Portugal

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Portugal occupies most of the Western seaboard of the Iberian Penninsula, and was formed as a result of the Reconquista.
In 868 Count Vimara Peres, a vassal of the King of Léon, reconquered the area of Moorish Spain between the Minho and Douro rivers. The area became a county in its own right, called Portucale, in reference to the Romanised city of Cale which was a port.
Technically the county was a dependency of Léon, but during the reigns of weak monarchs it enjoyed de facto independence. In 1065, under Garcia, one of the sons of Ferdinand I, the county broke away, during disputes between Garcia's other brothers, from Léon, to become the Kingdom of Galicia and Portugal. However, due to the rebellions of nobles, this lasted only 7 years before the country rejoined Leon and Castile (by then ruled by Garcia's brother, Alphonso VI.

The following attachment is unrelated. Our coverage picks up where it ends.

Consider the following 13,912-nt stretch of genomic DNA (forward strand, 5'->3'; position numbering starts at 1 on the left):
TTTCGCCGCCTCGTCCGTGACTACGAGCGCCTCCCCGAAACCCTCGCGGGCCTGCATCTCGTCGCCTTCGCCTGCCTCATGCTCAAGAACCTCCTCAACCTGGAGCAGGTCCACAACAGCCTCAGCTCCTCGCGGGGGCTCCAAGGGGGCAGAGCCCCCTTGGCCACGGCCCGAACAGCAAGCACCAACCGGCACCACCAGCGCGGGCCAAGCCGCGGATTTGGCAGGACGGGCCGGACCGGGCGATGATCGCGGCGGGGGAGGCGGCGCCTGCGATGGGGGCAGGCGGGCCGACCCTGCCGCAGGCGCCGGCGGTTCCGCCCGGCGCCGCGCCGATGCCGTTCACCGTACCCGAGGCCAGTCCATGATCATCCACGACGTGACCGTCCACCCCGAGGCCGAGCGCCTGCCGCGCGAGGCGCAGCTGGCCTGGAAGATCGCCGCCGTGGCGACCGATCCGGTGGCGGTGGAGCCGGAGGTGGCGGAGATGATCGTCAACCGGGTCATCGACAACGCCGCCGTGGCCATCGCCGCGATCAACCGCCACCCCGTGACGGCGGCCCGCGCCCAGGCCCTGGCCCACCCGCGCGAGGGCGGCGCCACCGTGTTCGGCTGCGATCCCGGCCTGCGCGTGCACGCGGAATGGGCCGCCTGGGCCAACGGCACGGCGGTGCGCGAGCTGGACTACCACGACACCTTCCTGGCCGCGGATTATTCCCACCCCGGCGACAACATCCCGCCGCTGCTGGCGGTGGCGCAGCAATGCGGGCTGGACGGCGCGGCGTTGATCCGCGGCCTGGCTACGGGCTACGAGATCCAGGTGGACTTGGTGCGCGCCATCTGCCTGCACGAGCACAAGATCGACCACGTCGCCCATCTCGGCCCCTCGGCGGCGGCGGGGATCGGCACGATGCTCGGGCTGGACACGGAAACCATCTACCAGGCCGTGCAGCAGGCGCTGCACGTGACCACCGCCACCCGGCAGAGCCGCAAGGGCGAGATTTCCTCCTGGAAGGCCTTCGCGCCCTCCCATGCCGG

In 1095 Portugal separated from Galicia, and at the end of the century Count Henry united the counties of Portucale and Coimbra and declared independence. His son, Alfonso, took up the struggle after his father's death and in 1128 declared himself Prince. In 1139 he elevated his title to that of King and in 1143 the country was recognised as independent, with Alfonso as Dux Portucalensis. Finally, in 1179 the Pope declared him King Alfonso I.

The first capital city was Guimaraes; then Coimbra, and finally, in 1255, after the Algarve had been reconquered, the capital was moved to Lisbon.

Portugal rose to prominence as a trading nation having discovered a passage to India by travelling south around Africa, and also establishing itself in the part of the New World which is now called Brazil. The man often given the credit for inspiring Portugal's successes on the sea is Henry the Navigator, a Prince whose interest in exploration inspired many expeditions. During the 16th century Portugal was one of the foremost kingdoms in Europe.